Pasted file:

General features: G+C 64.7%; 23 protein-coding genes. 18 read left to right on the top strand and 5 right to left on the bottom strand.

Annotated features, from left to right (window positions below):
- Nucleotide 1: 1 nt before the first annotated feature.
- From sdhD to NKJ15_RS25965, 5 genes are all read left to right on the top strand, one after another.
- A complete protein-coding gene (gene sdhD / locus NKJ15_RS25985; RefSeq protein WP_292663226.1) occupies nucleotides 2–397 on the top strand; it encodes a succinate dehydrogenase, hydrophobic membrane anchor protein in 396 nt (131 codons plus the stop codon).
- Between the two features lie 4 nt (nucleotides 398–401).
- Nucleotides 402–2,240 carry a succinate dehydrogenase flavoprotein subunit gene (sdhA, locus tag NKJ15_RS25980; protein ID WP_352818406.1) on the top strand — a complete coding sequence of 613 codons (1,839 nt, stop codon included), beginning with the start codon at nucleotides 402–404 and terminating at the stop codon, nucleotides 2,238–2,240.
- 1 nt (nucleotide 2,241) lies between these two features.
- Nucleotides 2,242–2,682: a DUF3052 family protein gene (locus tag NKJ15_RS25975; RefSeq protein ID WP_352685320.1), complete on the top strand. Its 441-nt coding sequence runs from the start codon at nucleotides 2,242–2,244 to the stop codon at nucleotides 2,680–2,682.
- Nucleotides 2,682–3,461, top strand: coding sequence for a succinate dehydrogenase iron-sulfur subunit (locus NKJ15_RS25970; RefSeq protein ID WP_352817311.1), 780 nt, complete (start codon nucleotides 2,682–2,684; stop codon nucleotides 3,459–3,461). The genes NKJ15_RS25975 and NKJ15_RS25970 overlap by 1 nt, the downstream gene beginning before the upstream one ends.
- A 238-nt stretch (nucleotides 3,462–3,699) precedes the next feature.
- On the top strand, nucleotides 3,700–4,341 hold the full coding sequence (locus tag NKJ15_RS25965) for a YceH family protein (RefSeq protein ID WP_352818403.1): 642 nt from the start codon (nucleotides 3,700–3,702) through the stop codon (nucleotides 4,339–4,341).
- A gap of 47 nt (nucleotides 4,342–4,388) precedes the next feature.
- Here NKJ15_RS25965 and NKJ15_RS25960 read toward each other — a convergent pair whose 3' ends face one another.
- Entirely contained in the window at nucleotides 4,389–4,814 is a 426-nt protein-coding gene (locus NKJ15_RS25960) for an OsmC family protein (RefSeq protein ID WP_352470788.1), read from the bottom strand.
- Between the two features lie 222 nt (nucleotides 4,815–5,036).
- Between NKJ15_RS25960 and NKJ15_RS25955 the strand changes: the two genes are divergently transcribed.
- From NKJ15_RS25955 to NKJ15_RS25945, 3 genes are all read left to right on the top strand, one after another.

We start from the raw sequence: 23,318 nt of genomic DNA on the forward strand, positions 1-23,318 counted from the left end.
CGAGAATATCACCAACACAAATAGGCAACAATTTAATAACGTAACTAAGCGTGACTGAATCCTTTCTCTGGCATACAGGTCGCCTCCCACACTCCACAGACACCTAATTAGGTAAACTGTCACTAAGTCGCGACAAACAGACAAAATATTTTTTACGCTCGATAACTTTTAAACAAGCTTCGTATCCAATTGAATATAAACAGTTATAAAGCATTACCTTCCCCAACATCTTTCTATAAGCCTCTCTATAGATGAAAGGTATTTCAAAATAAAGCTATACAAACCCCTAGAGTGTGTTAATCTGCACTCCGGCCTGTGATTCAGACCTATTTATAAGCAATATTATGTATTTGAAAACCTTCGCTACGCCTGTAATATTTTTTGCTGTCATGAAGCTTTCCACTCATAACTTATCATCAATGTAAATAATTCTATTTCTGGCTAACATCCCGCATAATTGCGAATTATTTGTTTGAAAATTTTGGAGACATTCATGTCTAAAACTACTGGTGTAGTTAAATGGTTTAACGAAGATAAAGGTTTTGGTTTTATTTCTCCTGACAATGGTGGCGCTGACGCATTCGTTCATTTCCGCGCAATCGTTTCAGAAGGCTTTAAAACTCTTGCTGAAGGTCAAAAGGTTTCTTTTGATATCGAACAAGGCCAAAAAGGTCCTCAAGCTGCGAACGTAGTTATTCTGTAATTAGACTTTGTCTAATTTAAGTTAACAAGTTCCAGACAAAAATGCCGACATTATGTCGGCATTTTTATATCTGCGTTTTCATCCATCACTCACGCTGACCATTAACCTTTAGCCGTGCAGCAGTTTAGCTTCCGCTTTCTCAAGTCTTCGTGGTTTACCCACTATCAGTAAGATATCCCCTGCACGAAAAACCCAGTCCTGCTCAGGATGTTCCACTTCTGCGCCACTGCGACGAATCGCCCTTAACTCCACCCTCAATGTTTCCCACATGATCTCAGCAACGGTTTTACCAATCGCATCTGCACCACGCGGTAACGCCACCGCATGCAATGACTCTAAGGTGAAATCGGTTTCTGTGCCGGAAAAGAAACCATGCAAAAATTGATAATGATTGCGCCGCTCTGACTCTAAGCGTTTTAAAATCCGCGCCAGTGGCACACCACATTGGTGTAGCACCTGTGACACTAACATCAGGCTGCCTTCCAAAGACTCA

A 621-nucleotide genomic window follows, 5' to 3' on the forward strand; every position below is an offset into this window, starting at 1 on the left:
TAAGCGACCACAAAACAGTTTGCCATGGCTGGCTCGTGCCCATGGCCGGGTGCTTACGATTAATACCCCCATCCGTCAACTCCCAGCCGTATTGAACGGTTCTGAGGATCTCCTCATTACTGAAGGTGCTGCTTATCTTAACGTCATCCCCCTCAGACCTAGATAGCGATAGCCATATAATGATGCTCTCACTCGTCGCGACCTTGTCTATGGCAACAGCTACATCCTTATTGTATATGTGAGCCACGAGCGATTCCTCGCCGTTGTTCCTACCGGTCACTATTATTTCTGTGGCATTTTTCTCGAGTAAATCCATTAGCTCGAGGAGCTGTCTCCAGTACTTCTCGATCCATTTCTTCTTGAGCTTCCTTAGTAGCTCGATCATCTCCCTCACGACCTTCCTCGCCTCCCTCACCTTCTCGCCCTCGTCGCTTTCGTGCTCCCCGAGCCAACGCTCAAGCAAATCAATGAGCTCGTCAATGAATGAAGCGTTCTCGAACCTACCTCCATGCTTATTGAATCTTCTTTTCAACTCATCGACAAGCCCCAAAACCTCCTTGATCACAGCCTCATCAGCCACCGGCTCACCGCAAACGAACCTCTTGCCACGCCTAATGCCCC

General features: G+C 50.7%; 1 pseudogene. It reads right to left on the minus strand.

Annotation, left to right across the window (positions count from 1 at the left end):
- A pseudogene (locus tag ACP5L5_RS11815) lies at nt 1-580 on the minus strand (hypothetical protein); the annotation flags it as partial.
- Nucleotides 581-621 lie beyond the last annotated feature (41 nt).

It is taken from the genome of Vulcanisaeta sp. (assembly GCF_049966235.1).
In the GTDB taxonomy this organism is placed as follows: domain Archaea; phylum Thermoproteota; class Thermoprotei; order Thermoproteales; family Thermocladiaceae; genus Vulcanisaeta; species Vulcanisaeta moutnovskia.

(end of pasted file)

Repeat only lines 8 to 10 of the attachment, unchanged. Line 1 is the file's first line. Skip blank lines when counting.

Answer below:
- 1 nt (nucleotide 2,241) lies between these two features.
- Nucleotides 2,242–2,682: a DUF3052 family protein gene (locus tag NKJ15_RS25975; RefSeq protein ID WP_352685320.1), complete on the top strand. Its 441-nt coding sequence runs from the start codon at nucleotides 2,242–2,244 to the stop codon at nucleotides 2,680–2,682.
- Nucleotides 2,682–3,461, top strand: coding sequence for a succinate dehydrogenase iron-sulfur subunit (locus NKJ15_RS25970; RefSeq protein ID WP_352817311.1), 780 nt, complete (start codon nucleotides 2,682–2,684; stop codon nucleotides 3,459–3,461). The genes NKJ15_RS25975 and NKJ15_RS25970 overlap by 1 nt, the downstream gene beginning before the upstream one ends.